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I'm going to assume that this trip to Europe will be the only time I'll ever be able to visit Europe. I'll be there for about 1-1.5 months. However, I'm debating if I should visit during the spring months instead. I'm afraid that traveling during winter because I might miss views the views or trouble with flights because of snow.

I'll be traveling in Europe mostly for sightseeing of historical landmarks such as cathedrals and visiting art museums. But I would also like mix in some outdoor activities, e.g. - a multiple day hike in Central Europe. Doing this in the more brisk weather isn't really an issue as long as it actually can be hiked without the need of special equipment such as snow shoes and goggles.

I've also read that in southern France, some shops, festivals, and attractions are closed during the winter. Seeing that of the 1.5 months, 1.5 weeks will be spent in France alone, I'm just not entirely sure how much I will be missing out on as I've never been to France.

The reason why I'm considering to travel during November/December is because there will be less people and prices will be lower (or so I've heard).

Although I realize there are both upsides and downsides, and that this is may be seen as a vague question, I'm ultimately looking for pros and cons as I want to make sure there's something I haven't missed that may otherwise cause me to travel during April/May. For now, these are the destinations I can say I will be traveling to with certainty:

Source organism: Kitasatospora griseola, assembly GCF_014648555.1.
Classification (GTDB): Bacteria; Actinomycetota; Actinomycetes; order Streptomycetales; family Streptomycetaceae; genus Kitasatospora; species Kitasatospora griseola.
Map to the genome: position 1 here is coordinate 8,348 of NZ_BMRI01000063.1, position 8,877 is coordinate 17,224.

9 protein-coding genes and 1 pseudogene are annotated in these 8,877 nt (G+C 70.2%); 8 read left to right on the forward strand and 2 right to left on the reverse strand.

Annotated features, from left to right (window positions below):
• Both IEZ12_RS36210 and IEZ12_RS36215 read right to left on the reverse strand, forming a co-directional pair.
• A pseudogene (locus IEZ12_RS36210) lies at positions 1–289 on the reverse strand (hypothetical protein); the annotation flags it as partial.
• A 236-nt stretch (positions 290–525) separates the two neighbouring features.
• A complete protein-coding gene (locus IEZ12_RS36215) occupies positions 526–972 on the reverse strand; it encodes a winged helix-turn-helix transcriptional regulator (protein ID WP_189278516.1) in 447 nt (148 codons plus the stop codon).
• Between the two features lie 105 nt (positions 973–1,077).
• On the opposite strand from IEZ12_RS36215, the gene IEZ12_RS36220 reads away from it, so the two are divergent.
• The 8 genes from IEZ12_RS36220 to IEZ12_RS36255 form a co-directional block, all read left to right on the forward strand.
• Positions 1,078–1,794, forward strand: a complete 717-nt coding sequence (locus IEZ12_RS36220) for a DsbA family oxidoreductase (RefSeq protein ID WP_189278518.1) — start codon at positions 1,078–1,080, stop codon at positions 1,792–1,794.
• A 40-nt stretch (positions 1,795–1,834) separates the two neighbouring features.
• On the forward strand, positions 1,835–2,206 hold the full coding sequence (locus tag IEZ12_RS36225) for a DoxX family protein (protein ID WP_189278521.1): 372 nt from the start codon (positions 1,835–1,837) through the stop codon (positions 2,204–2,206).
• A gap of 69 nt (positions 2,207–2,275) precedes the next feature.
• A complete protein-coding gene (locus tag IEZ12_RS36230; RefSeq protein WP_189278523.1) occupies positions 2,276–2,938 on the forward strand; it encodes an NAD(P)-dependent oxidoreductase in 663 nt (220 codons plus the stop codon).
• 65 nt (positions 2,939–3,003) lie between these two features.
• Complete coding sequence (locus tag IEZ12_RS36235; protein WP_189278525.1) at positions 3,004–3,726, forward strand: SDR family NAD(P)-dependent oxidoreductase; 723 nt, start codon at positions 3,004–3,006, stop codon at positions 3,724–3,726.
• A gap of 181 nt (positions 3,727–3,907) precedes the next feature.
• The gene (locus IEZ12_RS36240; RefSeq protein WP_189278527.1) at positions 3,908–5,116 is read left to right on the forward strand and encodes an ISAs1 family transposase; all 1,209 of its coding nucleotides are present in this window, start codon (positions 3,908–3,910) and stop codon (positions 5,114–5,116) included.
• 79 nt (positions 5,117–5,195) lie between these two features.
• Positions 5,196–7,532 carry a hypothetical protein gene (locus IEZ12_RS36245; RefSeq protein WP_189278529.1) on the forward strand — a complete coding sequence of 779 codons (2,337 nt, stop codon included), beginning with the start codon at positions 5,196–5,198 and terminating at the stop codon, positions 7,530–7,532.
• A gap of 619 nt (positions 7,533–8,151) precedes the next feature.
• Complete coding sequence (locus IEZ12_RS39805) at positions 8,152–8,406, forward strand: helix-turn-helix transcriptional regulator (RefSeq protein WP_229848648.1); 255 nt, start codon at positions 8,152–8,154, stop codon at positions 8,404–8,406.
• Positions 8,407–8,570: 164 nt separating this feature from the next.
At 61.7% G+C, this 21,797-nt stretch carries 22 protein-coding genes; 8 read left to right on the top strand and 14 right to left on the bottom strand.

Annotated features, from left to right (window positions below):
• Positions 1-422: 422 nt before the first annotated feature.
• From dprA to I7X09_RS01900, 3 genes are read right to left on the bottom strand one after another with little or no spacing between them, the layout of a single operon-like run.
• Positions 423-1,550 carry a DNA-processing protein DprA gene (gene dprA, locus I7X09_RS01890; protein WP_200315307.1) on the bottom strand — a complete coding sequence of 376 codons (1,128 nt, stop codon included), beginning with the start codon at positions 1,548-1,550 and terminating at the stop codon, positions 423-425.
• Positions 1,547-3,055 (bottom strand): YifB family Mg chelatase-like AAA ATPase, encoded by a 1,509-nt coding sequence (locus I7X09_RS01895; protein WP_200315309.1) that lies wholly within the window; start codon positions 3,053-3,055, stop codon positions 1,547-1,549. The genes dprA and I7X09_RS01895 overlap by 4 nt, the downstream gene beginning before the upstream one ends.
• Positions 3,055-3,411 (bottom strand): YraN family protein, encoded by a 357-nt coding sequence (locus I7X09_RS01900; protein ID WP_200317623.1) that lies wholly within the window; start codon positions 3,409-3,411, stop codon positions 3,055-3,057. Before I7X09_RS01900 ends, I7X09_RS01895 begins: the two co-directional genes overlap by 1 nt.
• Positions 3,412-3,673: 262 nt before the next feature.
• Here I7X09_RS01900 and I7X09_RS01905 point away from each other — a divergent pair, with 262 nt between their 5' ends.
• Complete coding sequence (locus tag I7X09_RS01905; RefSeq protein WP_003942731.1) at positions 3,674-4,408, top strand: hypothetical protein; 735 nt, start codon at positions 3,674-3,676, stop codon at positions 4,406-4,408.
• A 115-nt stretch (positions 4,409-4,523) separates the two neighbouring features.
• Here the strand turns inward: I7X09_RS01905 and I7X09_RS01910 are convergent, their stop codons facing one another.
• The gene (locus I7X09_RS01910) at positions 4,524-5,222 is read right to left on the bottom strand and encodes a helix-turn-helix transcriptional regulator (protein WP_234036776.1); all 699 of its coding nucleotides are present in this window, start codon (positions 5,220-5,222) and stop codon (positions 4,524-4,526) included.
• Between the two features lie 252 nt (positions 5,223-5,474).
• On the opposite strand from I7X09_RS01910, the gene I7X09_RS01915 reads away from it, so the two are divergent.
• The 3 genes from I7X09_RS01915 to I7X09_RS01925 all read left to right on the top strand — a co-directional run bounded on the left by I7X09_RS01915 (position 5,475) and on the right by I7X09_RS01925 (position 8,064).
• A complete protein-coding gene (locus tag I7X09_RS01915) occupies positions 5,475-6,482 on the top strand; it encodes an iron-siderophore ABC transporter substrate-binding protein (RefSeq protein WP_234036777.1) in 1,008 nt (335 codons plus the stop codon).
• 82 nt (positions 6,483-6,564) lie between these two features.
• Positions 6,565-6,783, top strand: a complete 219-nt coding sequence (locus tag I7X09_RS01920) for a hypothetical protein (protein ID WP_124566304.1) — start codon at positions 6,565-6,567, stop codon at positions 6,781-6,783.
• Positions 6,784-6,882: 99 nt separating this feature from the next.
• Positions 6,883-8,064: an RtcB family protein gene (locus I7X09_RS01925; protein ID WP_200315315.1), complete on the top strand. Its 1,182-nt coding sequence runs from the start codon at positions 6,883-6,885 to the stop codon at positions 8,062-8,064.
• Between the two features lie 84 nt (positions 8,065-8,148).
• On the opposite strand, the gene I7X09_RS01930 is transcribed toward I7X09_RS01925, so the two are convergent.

• France
  • England
  • Scotland
  • Germany
  • Northern Italy

I might travel to Greece or Switzerland (won't be skiing), but for now, I'm unsure.

So are there any reasons why I should travel in Spring instead? Or why traveling in winter would be advised against? The cold weather I don't mind as much (assuming it's not freezing).

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closed as primarily opinion-based by Mark Mayo, Marcel C., Dirty-flow, Ankur Banerjee Jul 30 '13 at 12:30

Many good questions generate some degree of opinion based on expert experience, but answers to this question will tend to be almost entirely based on opinions, rather than facts, references, or specific expertise.If this question can be reworded to fit the rules in the help center, please edit the question.

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this is quite subjective. It depends why you're going, and I highly recommend you edit your question to include this. For example, if you were going for a skiing trip, winter would be ideal, as would it if you wanted to experience German Christmas markets, dark nights in St Petersburg and so on. For now, I'm voting to close, as in its present form the question is too vague, and subjective. –  Mark Mayo Jul 30 '13 at 0:58
    
@MarkMayo Is that better or should I add some more? –  MarkE Jul 30 '13 at 1:41
    
I'm happy with it now, hopefully others will be too. I was in Normandy in January one year, FREEZING ;) –  Mark Mayo Jul 30 '13 at 1:48
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I think the thing that bugging me more is that the daytime is less in the winter. ( only 5-6 hours ) This means you tend to travel more in the dark. For other reason (shop will be closed, etc ) that you mentioned just now, I think it does not really matter. Anyway, winter in Europe means there will be winter/christmas market everywhere selling foods and souvenirs. –  Rudy Gunawan Jul 30 '13 at 3:40
    
in case you want to wear vibram ( I saw your other question ), I think you should wear thicker shoes. –  Rudy Gunawan Jul 30 '13 at 7:51